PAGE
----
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Sermons about Joel
Joel prophesies of the special outpouring work of the Spirit, who brings supernatural deliverance and judgment.
Israel's problem: They were “going through the motions” in their worship. God primarily demonstrates His love through material and physical blessings. God considers His spiritual blessings more valuable. “Love” and “hate” are used as terms of comparison. If God had not chosen Israel, God would have destroyed Israel. Focus on the blessings you have been given instead of complaining about those you don’t have.
Israel's problem: They were “going through the motions” in their worship. The emphasis of Malachi is on the faithful covenant keeping God throughout the ages. The people's feeling: How can you question us about keeping the covenant? External obedience always starts with a renewed heart commitment to Him.
Elder Simon Payne preaches about Joel Part Two - Restoration
Elder Simon Payne preaches about Joel Part One - 'Devastation'
Matt Johnson and Joel Feddersen were our final speakers at RUSH on Sunday February 17, 2013.
This dynamic sermon by Pastor Ginger Medley focuses on the United Methodist symbol with the firey flame and the cross, based upon scriptures in the books of Acts 1:4-8; Acts 2:1-3, Acts 4:29-31, and Joel @:28-29. Key Points: 1) In one Accord, in one place; 2) Suddenly; 3) An Experience with God; and 4) The Fantastic Four (Father, Son, Holy Ghost, and YOU!)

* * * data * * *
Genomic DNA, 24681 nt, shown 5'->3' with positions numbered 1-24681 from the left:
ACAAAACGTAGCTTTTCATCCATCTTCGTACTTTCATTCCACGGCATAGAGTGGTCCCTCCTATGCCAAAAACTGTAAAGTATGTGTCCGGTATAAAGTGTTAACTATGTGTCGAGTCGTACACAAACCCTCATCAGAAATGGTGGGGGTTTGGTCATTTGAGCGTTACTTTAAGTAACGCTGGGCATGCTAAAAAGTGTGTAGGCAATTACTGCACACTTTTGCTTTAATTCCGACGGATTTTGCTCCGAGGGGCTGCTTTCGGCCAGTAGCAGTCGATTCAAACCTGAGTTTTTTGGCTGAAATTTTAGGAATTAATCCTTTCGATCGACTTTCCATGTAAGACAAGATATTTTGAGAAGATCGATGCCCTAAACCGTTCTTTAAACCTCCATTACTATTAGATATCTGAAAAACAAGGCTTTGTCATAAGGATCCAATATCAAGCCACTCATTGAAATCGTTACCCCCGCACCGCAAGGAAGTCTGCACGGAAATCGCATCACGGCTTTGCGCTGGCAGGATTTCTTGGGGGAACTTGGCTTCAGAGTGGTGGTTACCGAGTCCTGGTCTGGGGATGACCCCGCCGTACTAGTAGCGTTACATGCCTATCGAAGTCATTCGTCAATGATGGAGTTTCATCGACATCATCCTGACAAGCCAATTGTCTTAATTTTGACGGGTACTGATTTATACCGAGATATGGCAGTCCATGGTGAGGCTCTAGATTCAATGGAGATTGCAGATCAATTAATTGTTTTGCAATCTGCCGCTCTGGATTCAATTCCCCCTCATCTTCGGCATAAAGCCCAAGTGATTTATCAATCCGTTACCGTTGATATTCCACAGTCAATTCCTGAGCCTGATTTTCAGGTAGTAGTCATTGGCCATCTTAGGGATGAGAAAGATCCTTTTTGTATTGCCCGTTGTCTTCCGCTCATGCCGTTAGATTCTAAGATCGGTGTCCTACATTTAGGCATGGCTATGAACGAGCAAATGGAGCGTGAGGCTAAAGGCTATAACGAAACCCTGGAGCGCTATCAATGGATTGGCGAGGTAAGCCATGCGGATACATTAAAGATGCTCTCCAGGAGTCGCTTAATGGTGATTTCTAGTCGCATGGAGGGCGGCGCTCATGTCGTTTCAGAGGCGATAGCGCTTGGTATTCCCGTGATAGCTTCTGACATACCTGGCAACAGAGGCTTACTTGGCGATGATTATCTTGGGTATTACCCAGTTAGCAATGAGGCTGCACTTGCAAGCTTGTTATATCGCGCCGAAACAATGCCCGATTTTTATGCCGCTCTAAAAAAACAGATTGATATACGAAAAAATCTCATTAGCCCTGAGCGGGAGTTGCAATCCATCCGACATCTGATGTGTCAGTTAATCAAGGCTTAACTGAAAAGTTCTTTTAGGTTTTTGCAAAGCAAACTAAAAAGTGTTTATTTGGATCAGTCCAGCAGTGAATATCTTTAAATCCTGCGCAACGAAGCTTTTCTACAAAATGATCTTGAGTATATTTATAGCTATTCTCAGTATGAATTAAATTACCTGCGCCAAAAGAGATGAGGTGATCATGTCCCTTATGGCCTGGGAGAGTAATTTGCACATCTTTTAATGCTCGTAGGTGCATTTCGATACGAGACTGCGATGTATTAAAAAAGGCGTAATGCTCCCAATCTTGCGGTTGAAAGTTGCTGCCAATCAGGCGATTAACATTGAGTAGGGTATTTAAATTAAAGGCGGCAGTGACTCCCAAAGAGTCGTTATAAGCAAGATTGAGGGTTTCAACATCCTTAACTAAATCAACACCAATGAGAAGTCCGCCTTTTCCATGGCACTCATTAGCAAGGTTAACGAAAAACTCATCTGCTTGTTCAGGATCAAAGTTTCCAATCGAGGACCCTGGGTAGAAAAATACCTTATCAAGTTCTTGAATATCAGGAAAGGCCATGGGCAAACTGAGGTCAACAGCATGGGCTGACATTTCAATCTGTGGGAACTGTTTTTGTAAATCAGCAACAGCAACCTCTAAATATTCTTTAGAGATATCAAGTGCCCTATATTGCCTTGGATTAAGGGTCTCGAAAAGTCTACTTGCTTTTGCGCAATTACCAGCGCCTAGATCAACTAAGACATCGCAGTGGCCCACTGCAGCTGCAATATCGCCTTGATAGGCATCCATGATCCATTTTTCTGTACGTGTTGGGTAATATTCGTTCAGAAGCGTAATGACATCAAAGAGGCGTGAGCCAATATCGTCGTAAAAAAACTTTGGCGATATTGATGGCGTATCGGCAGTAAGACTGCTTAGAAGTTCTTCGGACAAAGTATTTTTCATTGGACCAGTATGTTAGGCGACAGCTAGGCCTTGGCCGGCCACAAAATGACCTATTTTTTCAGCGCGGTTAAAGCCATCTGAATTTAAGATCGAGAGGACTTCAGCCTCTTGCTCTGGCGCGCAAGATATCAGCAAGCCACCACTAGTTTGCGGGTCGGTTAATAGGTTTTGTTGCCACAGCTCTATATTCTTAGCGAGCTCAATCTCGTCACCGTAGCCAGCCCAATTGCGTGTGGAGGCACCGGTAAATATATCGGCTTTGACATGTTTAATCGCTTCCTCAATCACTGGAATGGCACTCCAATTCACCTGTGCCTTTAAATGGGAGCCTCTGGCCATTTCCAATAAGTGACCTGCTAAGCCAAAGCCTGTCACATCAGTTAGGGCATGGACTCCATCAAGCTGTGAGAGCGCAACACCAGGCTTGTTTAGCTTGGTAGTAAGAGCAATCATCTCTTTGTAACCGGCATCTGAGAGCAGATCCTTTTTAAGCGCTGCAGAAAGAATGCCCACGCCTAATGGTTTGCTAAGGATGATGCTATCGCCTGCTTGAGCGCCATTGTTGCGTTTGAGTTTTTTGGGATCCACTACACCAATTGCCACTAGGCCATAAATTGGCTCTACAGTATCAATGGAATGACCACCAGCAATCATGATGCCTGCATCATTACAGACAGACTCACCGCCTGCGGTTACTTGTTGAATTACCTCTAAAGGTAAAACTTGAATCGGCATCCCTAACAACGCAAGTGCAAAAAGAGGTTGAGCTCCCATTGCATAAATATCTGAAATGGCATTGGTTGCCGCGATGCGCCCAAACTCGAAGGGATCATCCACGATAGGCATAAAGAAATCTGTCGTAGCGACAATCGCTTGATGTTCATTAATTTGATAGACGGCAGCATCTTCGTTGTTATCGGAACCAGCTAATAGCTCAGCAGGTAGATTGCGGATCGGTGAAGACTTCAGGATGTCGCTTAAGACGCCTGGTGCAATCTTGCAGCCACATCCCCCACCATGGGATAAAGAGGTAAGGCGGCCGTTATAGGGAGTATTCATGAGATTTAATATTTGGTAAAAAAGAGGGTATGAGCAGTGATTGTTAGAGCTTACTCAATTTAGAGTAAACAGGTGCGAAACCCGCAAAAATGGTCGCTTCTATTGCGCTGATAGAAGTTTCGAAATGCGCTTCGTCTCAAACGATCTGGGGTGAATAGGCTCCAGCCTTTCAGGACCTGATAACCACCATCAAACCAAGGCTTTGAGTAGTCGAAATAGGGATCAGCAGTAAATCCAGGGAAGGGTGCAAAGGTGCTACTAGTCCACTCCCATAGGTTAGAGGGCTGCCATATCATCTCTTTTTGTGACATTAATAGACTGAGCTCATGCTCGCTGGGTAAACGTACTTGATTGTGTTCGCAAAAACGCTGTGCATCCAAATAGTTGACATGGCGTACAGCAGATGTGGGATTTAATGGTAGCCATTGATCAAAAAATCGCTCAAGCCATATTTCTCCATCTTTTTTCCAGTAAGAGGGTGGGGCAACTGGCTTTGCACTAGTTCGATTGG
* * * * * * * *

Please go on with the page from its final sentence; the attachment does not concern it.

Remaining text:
Year after year, century after century, calamity upon calamity, it never ceases. Two inch letters scream at us from the front page announcing trouble and tragedy somewhere in our world. The evening news leads off with the worst of breaking news. MSNBC, Yahoo News, and Google News all fill our computer screens with dire predictions and disastrous outcomes. Breaking news, this just in from our reporter in Israel. “An invasion of locusts ravaged the land of Israel this week leaving no green thing alive. The thoroughness and savagery of the insect army was beyond any similar invasion in the memory of the oldest citizens of the land. As an eyewitness put it: Joel 1:4 What the cutting locust left, the swarming locust has eaten. What the swarming locust left, the hopping locust has eaten, and what the hopping locust left, the destroying locust has eaten. (ESV) “Wave after wave of insects have attacked the foliage, laying waste the grape vines, splintering the fig trees, stripping their bark … Palm, apple and pomegranate trees are all withered, as are the fields of wheat and barley. [No one is spared, everyone is impacted, the tillers of soil, the vine dressers and the harvesters.] The plague has created a religious crisis as well, because the priests have no food or drink for their daily offerings in the Temple” (David Hubbard, Themes from the Minor Prophets, p. 28-29).
Why was Peter's sermon on Pentecost met by such despair and repentance? Jeff Jones looks at Peter's "sermon text," Joel chapter 2, and at the theme of the Day of the Lord as it is presented throughout the Old Testament. Combined with the backdrop of tongues of fire and "men of strange lips" speaking in strange tongues, Peter has a clear and chilling message for his hearers in Jerusalem--a message that has very practical implications for how we are to proclaim the Gospel today.